All Right? – a Healthy Christchurch initiative led by the Canterbury District Health Board and the Mental Health Foundation – raises public awareness about mental health and wellbeing through its website and free 0800 helpline. Engagement with community groups provides information on how Cantabrians can improve their mental health and wellbeing, and get the support they need.
In 2015 All Right? launched a new project, Te Waioratanga, in the lead up to Te Matatini the national Kapa haka festival being held in Otautahi (4–8 March). Te Waioratanga denotes the soundness of body and mind which is achieved through the practice of culturally appropriate methods to support wellbeing. The project features six beautiful black and white portraits of kapa haka practitioners reflecting on the part that kapa haka plays in enhancing their wellbeing and encourages a conversation within whanau hapu and iwi about the things that support positive wellbeing.
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Being bullied as a child and then working as a clinical psychologist led Sam O'Sullivan to establish Tough Talk, a website and Facebook page that explores and supports men’s mental wellbeing.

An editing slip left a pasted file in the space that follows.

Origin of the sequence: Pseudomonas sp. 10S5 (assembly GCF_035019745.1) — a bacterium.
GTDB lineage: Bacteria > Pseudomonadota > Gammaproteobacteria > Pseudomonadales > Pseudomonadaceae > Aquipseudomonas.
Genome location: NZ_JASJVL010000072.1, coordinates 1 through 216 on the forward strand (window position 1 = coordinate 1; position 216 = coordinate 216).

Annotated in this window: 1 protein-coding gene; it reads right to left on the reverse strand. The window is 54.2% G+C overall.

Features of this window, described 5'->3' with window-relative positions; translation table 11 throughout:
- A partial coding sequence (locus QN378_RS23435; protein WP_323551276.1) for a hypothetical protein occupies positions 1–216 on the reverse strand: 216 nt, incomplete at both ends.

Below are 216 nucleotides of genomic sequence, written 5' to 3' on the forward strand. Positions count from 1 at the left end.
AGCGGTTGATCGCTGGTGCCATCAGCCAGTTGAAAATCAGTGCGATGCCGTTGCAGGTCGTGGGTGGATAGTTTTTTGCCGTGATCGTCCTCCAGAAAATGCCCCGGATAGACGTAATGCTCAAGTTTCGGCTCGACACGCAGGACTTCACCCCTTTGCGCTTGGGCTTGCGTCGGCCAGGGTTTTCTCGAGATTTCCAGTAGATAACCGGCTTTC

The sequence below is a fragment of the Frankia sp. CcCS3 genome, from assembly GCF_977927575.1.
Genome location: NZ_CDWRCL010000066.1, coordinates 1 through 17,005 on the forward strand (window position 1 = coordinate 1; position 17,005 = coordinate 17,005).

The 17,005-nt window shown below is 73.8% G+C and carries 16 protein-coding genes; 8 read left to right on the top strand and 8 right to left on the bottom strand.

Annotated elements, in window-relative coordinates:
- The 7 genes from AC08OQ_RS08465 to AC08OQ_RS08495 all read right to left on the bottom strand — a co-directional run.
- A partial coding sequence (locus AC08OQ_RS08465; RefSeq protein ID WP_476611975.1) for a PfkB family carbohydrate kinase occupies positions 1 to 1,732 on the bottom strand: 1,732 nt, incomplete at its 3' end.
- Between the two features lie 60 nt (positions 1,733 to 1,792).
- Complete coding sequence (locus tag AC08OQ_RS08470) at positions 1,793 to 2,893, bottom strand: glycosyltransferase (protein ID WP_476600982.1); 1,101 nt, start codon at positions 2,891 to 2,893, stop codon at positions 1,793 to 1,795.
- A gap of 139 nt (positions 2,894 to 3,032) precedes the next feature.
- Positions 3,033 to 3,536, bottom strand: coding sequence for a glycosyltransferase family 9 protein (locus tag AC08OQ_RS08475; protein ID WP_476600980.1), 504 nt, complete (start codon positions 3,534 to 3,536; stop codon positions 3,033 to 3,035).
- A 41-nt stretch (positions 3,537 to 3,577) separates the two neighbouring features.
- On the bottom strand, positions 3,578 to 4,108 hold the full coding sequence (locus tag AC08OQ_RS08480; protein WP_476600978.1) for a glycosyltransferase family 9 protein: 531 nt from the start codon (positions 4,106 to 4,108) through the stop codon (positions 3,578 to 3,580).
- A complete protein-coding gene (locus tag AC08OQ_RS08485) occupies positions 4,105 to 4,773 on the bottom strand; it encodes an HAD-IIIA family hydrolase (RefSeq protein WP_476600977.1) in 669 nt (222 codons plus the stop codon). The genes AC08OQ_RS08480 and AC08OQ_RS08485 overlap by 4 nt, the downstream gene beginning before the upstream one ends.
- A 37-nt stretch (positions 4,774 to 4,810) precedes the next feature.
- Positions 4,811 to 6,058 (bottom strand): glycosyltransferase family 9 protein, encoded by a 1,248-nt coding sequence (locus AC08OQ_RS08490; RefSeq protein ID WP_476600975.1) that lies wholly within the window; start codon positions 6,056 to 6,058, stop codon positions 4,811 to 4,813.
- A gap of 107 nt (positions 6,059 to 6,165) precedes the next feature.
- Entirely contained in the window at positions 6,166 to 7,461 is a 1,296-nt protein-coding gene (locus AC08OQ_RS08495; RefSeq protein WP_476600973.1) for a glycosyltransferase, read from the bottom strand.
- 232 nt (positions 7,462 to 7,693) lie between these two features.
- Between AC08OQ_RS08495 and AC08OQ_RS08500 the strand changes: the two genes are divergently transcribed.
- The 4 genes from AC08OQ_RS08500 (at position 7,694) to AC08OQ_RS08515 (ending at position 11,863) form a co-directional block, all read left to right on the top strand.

Since launching in February 2013 the All Right? campaign has developed a loyal and dedicated following in Canterbury. One such fan is Sandy Turner – educator, clown doctor, and road cone wearing cyclist.
Aaron Hapuku recalls little in the school curriculum, or the media, celebrating positive Māori identity when he was growing up.
Cantabrians Emily Arps and George Gribbin have secret identities. When called on, they voluntarily don large foam-rubber heads and become two of the All Righties.
Jenni Marceau is the first to admit that she is not the worst affected by the 2011 Canterbury earthquakes.